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November 15, 2004

Health Center Manual Focuses on Effects
of Mold, Moisture, Indoor Air Quality

Well known in Connecticut for its focus on the relationship between disease and indoor air quality, the Center for Indoor Environments and Health at the UConn Health Center is now set to make an impact nationally through the publication of one of the first comprehensive guides on the health effects of mold and moisture indoors.

“Chronic water incursion that results in microbial growth is a problem that people are becoming more aware of and worried about, and they are going to their physicians with their concerns,” says Dr. Eileen Storey, chief of the Division of Occupational and Environmental Medicine. Storey wrote the book with other faculty members from the Center for Indoor Environments and Health with a grant of nearly $208,000 from the Environmental Protection Agency. The book, Guidance for Clinicians on the Recognition and Management of Health Effects Related to Mold Exposure and Moisture Indoors, was released by the EPA last week.

“Something is going on in our indoor environment that is making us sick,” says Storey. “We see it in office workers. We see it in school teachers. Their illnesses range from chronic runny nose to sinusitis or more serious conditions like asthma and hypersensitivity pneumonitis. Their symptoms often diminish when they leave the workplace for the weekend or the summer, but we don’t know what is actually causing their illness.”

She says that in recent years, a lot of attention has focused on architecture, construction materials, and ventilation systems. “We use wallboard instead of plaster,” she says. “We don’t build with wood and bricks as much; instead we use steel and concrete. Modern materials don’t shed water as well. When water comes into contact with wallboard and wall-to-wall carpeting, it can create a beautiful environment for growing mold.”

Storey says the guide is designed as a manual for primary care physicians.

“We give them an approach to use with their patients,” she says. “We help them identify patients and the illnesses or complaints that may be related to mold or other indoor contaminants. We give them assessment tools for those patients. We tell them how to counsel their patients and guide them to resources their patients can use to reduce moisture and mold in their homes.”

For example, the book contains a questionnaire physicians can use to evaluate a patient when an environmental problem is suspected. It can be filled out by the patient in a few minutes and contains questions that help explore moisture and mold in the patient’s home, school, or work environment. Any positive response may indicate uncontrolled moisture with a potential for biological growth and can be a starting point for a dialog between patient and health care provider. The book provides a list of references to specific books or pamphlets that patients can use to eliminate problem moisture.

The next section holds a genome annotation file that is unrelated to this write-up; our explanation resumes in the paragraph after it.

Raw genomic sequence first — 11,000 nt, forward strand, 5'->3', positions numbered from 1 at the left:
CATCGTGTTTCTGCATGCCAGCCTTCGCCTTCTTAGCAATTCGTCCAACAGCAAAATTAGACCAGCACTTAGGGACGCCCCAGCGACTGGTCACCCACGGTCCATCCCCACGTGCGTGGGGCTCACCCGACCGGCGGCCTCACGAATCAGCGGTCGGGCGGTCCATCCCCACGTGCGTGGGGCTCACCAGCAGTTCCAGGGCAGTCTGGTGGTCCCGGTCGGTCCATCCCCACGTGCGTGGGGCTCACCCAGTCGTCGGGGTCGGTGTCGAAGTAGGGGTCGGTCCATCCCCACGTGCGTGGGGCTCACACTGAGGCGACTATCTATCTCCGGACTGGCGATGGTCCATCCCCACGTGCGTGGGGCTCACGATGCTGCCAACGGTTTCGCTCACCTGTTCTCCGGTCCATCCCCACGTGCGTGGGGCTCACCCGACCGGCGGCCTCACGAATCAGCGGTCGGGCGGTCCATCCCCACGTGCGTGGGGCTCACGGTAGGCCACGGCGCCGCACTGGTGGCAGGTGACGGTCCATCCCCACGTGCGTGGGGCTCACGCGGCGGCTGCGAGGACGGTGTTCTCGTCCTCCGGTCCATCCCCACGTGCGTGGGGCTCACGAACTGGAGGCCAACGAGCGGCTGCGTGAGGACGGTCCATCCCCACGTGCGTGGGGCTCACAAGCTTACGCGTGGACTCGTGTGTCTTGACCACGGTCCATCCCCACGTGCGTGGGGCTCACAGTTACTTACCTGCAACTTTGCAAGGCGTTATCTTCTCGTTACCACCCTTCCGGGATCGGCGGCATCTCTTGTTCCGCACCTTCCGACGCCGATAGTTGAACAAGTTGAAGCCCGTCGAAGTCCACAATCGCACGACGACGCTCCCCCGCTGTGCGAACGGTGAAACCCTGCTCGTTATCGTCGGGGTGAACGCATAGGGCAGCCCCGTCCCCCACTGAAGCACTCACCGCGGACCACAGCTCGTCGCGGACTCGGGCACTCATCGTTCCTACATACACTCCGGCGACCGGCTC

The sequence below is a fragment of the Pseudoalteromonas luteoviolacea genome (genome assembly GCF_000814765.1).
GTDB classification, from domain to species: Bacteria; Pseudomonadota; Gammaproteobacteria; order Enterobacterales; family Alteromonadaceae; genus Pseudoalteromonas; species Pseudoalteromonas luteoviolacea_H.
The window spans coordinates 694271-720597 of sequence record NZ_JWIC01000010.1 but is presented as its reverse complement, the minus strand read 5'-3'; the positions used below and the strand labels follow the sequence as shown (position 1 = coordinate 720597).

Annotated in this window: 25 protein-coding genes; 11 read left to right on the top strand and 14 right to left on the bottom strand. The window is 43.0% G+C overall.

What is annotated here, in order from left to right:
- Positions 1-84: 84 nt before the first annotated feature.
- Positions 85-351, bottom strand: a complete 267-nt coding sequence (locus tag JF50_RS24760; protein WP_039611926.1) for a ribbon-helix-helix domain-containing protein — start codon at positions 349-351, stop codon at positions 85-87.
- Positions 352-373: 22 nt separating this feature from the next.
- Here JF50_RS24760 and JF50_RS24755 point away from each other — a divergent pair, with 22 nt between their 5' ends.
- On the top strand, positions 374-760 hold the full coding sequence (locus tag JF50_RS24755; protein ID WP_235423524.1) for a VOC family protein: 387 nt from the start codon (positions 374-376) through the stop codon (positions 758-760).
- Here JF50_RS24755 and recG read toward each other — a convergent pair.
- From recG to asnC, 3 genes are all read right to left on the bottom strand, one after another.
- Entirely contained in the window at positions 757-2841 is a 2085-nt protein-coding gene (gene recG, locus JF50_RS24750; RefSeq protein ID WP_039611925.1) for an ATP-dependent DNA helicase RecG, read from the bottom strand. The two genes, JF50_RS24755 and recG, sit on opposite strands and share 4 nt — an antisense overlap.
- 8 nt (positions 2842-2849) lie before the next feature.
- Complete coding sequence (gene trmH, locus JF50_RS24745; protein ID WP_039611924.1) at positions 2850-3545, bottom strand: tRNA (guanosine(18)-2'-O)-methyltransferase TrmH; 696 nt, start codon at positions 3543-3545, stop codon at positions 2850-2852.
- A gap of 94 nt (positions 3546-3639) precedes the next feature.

“We know that exposure to mold and other contaminants in indoor environments may adversely affect a person’s health,” says Paula Schenck, another author of the book. “We spend nearly 90 percent of our time indoors. Asthma has increased substantially in recent years, so we suspect the indoor environment plays a role. But not everyone is sensitized to indoor contaminants, and different people become sensitized in different ways.”

The book provides approaches for assessing indoor environments and gives physicians strategies to recognize environmentally related clinical problems, Schenck adds.

She says the book provides primary care physicians with the tools they need to address environmental illnesses.

“If a patient presents with persistent respiratory symptoms, physicians should inquire about the presence of chronic moisture in the home, workplace, or school,” she says. “It’s like tobacco. Thirty years ago, doctors didn’t think of tobacco as an issue for them in their practice. Now it’s standard health care practice for physicians to ask their patients about tobacco use and provide counseling for it. We hope this book will do the same thing for indoor air quality. We want them to ask their patients about environmental issues that might be related to their illnesses and be able to provide counseling about them.”

Besides Storey and Schenck, authors are Dr. Kenneth H. Dangman; Dr. Robert L. De Bernardo; Chin S. Yang; Anne Bracker; and Dr. Michael J. Hodgson.

The book presents illustrative case reports, briefly discusses fungal ecology, reviews current literature on health effects from mold and moisture, and outlines principles that underlie a professional environmental assessment. It is available at the Center for Indoor Environments and Health website: